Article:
Strict rules on surfing pushed in Siargao
CAGAYAN DE ORO CITY — A group of professional surfers has asked the local government of General Luna, Surigao del Norte province, to ensure the safety of tourists visiting Siargao Island by strictly implementing an ordinance regulating activities related to surfing, the town’s main attraction.
The General Luna Council, in August last year, passed an ordinance prescribing rules and regulations on the operation of surf schools and shops, resorts offering surf lessons, and instructors in the town.
“While the battle in creating the policy has been won, the task now is on pushing the strict implementation of this law,” said Wilmar Melindo, president of Siargao Island Surfers Association (Sisa).
“After Siargao was declared [by Conde Nast Traveler] as Asia’s best island [in 2018], we [expected] that more people would want to experience and learn surfing. Unfortunately, only a few were qualified [to become] surfing instructors,” Melindo said.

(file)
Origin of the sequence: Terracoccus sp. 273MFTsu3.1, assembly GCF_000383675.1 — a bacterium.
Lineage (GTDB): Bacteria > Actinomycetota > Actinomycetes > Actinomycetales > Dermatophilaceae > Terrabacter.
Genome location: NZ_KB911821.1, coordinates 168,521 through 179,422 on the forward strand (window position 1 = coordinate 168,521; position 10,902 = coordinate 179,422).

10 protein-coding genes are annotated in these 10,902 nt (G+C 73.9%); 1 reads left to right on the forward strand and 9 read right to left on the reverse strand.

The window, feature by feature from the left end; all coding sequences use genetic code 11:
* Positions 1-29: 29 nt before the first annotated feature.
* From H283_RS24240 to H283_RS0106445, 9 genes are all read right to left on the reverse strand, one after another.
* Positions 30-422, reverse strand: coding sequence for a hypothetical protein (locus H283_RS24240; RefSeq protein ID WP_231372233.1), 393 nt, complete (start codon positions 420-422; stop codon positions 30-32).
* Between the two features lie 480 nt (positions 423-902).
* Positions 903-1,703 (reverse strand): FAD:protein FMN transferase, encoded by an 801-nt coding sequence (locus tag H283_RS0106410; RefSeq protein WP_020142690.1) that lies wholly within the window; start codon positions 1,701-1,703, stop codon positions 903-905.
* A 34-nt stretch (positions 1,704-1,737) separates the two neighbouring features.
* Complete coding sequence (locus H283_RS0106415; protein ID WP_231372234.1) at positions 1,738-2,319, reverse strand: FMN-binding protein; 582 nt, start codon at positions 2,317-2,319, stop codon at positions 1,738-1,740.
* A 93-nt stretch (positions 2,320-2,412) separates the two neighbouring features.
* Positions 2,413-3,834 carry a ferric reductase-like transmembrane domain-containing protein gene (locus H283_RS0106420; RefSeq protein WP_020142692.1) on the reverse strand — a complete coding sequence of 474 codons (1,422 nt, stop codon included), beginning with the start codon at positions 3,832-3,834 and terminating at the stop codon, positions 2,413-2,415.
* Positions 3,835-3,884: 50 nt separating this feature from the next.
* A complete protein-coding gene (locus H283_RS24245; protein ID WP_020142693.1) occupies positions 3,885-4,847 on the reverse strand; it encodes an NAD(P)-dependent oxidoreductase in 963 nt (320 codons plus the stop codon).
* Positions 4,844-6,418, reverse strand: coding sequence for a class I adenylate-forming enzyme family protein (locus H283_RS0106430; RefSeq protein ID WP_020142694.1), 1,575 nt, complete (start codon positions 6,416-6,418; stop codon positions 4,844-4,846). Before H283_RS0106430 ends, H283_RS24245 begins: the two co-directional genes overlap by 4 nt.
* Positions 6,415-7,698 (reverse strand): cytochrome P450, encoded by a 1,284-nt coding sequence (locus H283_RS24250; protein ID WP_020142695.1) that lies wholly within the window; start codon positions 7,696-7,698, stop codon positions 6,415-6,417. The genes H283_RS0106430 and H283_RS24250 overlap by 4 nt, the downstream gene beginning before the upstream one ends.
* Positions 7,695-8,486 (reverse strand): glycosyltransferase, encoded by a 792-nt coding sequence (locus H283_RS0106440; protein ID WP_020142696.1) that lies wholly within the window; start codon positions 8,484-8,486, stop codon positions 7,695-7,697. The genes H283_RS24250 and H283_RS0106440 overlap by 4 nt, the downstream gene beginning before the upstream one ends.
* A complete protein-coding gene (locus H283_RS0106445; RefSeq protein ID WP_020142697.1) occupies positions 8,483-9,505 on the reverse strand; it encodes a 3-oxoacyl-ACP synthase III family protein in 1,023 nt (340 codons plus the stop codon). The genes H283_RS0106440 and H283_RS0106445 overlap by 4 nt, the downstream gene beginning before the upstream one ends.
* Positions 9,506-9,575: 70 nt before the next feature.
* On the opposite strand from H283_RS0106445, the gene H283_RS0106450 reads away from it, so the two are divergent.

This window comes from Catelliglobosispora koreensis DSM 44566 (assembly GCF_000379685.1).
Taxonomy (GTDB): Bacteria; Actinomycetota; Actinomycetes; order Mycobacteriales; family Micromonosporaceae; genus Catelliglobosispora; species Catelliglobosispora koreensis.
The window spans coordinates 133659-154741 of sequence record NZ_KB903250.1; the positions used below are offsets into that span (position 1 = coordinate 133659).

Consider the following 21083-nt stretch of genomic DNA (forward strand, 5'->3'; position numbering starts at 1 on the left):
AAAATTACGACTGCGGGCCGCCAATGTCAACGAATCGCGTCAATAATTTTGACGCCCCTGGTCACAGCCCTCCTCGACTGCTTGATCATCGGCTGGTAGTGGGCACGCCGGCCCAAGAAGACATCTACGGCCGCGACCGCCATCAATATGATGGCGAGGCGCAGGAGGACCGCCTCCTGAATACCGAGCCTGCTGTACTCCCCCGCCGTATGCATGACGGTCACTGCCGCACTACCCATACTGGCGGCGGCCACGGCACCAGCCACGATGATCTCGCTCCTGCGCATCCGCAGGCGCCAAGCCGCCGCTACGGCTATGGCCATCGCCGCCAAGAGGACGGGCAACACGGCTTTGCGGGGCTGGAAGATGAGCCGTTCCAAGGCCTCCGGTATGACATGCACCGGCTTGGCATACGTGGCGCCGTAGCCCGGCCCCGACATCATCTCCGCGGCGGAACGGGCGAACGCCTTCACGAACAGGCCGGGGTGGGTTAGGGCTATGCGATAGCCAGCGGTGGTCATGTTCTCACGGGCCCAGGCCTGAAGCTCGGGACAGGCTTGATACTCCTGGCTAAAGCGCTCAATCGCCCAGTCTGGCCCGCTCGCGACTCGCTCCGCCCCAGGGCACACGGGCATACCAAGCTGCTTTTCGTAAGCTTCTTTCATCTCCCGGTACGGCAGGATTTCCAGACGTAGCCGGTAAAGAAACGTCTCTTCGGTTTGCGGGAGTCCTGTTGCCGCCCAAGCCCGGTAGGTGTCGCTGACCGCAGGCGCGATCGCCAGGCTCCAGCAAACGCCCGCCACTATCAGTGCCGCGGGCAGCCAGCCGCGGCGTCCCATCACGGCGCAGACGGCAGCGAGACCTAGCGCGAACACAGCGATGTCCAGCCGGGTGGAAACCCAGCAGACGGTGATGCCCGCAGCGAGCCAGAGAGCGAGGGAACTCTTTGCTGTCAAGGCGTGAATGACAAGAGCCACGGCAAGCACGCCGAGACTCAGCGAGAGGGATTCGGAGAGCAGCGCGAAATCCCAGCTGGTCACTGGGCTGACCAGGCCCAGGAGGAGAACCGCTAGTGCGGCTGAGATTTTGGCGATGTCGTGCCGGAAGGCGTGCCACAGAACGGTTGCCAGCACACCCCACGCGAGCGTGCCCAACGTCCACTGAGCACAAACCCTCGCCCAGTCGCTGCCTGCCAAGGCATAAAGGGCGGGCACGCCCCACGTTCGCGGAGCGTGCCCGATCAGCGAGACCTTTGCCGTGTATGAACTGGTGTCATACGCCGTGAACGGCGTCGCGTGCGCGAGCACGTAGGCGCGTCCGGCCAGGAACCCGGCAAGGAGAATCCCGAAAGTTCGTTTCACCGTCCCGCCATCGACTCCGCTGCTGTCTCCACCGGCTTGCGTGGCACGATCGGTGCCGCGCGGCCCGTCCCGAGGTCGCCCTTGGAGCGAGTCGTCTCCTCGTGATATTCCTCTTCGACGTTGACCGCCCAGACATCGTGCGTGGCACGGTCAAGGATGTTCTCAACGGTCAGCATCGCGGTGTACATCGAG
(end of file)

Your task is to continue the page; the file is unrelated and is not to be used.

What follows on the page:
According to Sisa records, Siargao has about 200 qualified surfing instructors, with only 14 licensed to conduct training and issue certifications for those who want to become professional instructors.
The ordinance states that only Sisa members, issued with valid identification cards, are allowed to give surfing lessons. Each Sisa member should also be trained in ocean safety, first aid, basic life support, water search and rescue, and surfing instructions according to guidelines set by the International Surfing Association.
Pia Lopez, Sisa secretary, said the implementation of the guidelines should be taken seriously, “if we want to learn from the lessons of the past.”
She said when the guidelines were not in place, “anyone can teach and anyone can coach, which is much dangerous.”
Lopez cited an accident where the son of broadcast journalist Karen Davila was injured while taking surfing lessons in Siargao. Davila decried the lack of medical team or personnel qualified to administer first aid in the area during the accident.
“Somehow, the incident with Karen Davila’s son back in 2018 helped [gather] support for the creation of the guidelines and now, the town ordinance,” she said.
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